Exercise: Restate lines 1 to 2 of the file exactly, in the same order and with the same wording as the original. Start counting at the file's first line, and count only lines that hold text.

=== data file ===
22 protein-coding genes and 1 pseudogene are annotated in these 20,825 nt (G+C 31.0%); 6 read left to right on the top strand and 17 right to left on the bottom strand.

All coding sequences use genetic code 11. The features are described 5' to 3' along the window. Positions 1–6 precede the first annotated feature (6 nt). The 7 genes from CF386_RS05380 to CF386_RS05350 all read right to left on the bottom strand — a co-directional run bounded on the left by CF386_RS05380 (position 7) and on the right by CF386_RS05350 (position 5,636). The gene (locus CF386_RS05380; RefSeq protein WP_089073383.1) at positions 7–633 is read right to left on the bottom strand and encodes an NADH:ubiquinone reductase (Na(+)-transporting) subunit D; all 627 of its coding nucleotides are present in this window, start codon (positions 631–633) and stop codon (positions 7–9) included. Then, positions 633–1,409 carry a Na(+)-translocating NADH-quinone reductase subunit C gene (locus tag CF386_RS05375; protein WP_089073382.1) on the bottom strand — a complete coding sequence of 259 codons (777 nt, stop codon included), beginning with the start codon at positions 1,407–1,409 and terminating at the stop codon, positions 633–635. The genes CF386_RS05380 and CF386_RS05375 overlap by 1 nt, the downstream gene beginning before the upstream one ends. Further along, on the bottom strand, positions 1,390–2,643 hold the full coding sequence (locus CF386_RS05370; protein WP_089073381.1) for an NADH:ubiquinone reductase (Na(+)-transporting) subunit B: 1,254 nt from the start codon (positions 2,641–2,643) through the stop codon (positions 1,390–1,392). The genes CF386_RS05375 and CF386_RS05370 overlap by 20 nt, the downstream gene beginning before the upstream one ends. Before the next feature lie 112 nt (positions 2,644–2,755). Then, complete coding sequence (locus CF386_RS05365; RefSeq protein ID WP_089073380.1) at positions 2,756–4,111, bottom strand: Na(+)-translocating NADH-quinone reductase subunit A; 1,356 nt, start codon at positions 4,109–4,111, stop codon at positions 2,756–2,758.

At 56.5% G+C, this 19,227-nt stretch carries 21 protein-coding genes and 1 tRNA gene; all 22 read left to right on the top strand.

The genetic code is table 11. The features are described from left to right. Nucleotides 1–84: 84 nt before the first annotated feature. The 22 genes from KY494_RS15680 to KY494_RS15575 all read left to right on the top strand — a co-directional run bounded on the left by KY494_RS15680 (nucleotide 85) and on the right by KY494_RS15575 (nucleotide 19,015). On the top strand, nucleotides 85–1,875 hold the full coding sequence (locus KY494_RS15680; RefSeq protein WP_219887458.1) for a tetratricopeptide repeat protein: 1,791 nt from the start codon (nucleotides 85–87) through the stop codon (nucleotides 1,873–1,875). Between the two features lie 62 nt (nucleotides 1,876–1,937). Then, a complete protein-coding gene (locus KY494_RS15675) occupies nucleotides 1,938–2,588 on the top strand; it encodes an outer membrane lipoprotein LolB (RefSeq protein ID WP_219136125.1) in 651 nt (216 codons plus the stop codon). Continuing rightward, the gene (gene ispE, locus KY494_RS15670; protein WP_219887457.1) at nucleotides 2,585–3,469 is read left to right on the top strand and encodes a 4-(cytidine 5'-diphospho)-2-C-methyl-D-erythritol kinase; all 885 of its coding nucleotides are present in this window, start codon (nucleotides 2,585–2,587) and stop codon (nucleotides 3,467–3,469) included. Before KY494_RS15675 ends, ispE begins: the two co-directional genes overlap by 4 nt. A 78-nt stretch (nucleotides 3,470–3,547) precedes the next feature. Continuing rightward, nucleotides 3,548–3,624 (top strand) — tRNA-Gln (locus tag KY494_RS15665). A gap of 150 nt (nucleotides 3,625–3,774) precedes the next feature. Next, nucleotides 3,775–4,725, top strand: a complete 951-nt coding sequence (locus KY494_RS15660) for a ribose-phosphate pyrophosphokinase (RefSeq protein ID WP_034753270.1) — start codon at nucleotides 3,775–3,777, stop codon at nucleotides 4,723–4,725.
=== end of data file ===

22 protein-coding genes and 1 pseudogene are annotated in these 20,825 nt (G+C 31.0%); 6 read left to right on the top strand and 17 right to left on the bottom strand.

All coding sequences use genetic code 11. The features are described 5' to 3' along the window. Positions 1–6 precede the first annotated feature (6 nt). The 7 genes from CF386_RS05380 to CF386_RS05350 all read right to left on the bottom strand — a co-directional run bounded on the left by CF386_RS05380 (position 7) and on the right by CF386_RS05350 (position 5,636). The gene (locus CF386_RS05380; RefSeq protein WP_089073383.1) at positions 7–633 is read right to left on the bottom strand and encodes an NADH:ubiquinone reductase (Na(+)-transporting) subunit D; all 627 of its coding nucleotides are present in this window, start codon (positions 631–633) and stop codon (positions 7–9) included. Then, positions 633–1,409 carry a Na(+)-translocating NADH-quinone reductase subunit C gene (locus tag CF386_RS05375; protein WP_089073382.1) on the bottom strand — a complete coding sequence of 259 codons (777 nt, stop codon included), beginning with the start codon at positions 1,407–1,409 and terminating at the stop codon, positions 633–635. The genes CF386_RS05380 and CF386_RS05375 overlap by 1 nt, the downstream gene beginning before the upstream one ends. Further along, on the bottom strand, positions 1,390–2,643 hold the full coding sequence (locus CF386_RS05370; protein WP_089073381.1) for an NADH:ubiquinone reductase (Na(+)-transporting) subunit B: 1,254 nt from the start codon (positions 2,641–2,643) through the stop codon (positions 1,390–1,392). The genes CF386_RS05375 and CF386_RS05370 overlap by 20 nt, the downstream gene beginning before the upstream one ends. Before the next feature lie 112 nt (positions 2,644–2,755). Then, complete coding sequence (locus CF386_RS05365; RefSeq protein ID WP_089073380.1) at positions 2,756–4,111, bottom strand: Na(+)-translocating NADH-quinone reductase subunit A; 1,356 nt, start codon at positions 4,109–4,111, stop codon at positions 2,756–2,758.